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|Effects of graduating during economic downturns on mental health
|Purpose This study examined the effects of economic downturns at the time of graduation on short-term and long-term mental health of graduates. Methods Using a large longitudinal dataset whose respondents graduated from their highest level of education between 2001 and 2018 in Australia, the study investigated the effects of initial labor market conditions on psychological distress measures, quality-of-life mental health scales, and diagnoses of depression or anxiety since graduation. Results Evidence suggests the presence of a scarring effect of graduating during a recession on the mental health of young adults, particularly significant and persistent for men. Higher unemployment rates at graduation were associated with increased risks of high psychological distress and diagnoses of depression or anxiety, and lower levels of social functioning and mental well-being among men lasting over a decade. The psychological effect was largely driven by young adults with vocational or secondary qualifications or receiving no government allowance at graduation. Conclusions Policies should consider the psychological effect of graduating during recessions and focus particularly on vulnerable groups who are susceptible to adverse labor market conditions, such as graduates who are in cyclically sensitive occupations and have less or no work benefits and social protection.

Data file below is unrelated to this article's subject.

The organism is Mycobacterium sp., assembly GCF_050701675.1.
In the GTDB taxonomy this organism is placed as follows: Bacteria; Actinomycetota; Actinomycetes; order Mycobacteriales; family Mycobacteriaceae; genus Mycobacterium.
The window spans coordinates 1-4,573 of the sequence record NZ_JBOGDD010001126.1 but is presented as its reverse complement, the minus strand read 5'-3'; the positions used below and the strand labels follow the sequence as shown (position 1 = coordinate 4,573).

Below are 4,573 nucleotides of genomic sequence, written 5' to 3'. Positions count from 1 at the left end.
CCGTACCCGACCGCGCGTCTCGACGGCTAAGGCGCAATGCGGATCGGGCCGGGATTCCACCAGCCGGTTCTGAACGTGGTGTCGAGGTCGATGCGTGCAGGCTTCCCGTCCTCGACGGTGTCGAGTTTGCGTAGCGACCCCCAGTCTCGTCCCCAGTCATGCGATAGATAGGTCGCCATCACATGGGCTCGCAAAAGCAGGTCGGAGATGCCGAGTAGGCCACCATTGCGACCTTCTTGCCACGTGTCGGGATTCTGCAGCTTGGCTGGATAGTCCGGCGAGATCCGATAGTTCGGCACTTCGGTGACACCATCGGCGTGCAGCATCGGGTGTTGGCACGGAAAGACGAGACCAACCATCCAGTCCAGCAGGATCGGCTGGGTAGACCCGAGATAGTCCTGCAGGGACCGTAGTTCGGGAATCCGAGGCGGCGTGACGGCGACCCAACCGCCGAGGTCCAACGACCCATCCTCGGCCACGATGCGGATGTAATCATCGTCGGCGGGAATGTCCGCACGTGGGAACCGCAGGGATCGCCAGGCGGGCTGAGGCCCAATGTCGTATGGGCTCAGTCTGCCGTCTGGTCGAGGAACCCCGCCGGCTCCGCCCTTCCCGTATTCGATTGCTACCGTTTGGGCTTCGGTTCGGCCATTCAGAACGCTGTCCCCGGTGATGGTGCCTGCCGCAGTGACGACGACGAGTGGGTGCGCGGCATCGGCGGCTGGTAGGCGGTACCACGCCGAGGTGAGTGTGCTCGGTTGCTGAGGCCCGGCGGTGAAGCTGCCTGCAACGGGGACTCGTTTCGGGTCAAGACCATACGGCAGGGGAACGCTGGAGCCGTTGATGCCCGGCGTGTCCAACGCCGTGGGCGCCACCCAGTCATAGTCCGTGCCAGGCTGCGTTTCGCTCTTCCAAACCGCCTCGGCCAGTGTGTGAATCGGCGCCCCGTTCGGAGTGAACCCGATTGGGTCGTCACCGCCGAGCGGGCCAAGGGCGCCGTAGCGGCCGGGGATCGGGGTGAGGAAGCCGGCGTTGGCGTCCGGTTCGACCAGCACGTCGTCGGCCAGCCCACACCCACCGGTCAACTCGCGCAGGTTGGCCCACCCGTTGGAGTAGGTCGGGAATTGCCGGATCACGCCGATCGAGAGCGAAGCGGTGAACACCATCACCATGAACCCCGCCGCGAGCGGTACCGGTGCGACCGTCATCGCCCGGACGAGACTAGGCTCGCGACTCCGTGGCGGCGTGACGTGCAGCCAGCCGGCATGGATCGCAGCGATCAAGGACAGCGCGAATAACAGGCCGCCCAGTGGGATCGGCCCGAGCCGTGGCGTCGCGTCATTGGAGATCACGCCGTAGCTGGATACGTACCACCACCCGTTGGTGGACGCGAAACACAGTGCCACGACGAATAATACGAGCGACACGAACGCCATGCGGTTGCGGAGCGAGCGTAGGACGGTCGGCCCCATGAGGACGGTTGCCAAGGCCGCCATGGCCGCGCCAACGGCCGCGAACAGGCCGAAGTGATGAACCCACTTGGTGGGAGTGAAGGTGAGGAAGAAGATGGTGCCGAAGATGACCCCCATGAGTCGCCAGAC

|Anxiety; Depression; Gender difference; Graduates; Mental health; Psychological distress; Recession; Unemployment rate
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checked on Mar 2, 2024
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